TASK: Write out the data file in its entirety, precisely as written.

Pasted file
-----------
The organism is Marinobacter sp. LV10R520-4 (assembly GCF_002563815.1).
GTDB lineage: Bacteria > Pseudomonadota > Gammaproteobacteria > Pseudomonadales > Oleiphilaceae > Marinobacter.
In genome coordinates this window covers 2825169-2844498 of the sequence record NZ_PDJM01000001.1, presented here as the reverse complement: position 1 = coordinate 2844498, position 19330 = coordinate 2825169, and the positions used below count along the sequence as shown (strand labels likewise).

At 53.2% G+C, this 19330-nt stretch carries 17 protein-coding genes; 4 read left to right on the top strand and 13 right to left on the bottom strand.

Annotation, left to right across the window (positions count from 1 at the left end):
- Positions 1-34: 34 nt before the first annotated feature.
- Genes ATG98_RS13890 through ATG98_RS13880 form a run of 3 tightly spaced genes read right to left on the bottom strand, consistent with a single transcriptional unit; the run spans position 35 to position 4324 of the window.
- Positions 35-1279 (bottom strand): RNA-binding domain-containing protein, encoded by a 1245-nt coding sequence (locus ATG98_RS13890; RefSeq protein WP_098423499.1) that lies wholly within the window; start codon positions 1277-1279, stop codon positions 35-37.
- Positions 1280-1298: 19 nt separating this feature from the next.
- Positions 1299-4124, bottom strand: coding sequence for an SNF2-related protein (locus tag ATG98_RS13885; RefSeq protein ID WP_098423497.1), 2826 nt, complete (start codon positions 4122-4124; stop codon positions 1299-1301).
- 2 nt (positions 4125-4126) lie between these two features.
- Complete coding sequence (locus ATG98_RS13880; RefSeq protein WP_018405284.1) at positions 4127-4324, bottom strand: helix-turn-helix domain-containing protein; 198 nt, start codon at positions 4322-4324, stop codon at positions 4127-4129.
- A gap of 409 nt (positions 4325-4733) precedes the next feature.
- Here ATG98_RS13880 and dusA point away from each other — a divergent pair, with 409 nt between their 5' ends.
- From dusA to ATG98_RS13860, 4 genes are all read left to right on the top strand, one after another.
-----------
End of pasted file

The organism is Marinobacter sp. LV10R520-4 (assembly GCF_002563815.1).
GTDB lineage: Bacteria > Pseudomonadota > Gammaproteobacteria > Pseudomonadales > Oleiphilaceae > Marinobacter.
In genome coordinates this window covers 2825169-2844498 of the sequence record NZ_PDJM01000001.1, presented here as the reverse complement: position 1 = coordinate 2844498, position 19330 = coordinate 2825169, and the positions used below count along the sequence as shown (strand labels likewise).

At 53.2% G+C, this 19330-nt stretch carries 17 protein-coding genes; 4 read left to right on the top strand and 13 right to left on the bottom strand.

Annotation, left to right across the window (positions count from 1 at the left end):
- Positions 1-34: 34 nt before the first annotated feature.
- Genes ATG98_RS13890 through ATG98_RS13880 form a run of 3 tightly spaced genes read right to left on the bottom strand, consistent with a single transcriptional unit; the run spans position 35 to position 4324 of the window.
- Positions 35-1279 (bottom strand): RNA-binding domain-containing protein, encoded by a 1245-nt coding sequence (locus ATG98_RS13890; RefSeq protein WP_098423499.1) that lies wholly within the window; start codon positions 1277-1279, stop codon positions 35-37.
- Positions 1280-1298: 19 nt separating this feature from the next.
- Positions 1299-4124, bottom strand: coding sequence for an SNF2-related protein (locus tag ATG98_RS13885; RefSeq protein ID WP_098423497.1), 2826 nt, complete (start codon positions 4122-4124; stop codon positions 1299-1301).
- 2 nt (positions 4125-4126) lie between these two features.
- Complete coding sequence (locus ATG98_RS13880; RefSeq protein WP_018405284.1) at positions 4127-4324, bottom strand: helix-turn-helix domain-containing protein; 198 nt, start codon at positions 4322-4324, stop codon at positions 4127-4129.
- A gap of 409 nt (positions 4325-4733) precedes the next feature.
- Here ATG98_RS13880 and dusA point away from each other — a divergent pair, with 409 nt between their 5' ends.
- From dusA to ATG98_RS13860, 4 genes are all read left to right on the top strand, one after another.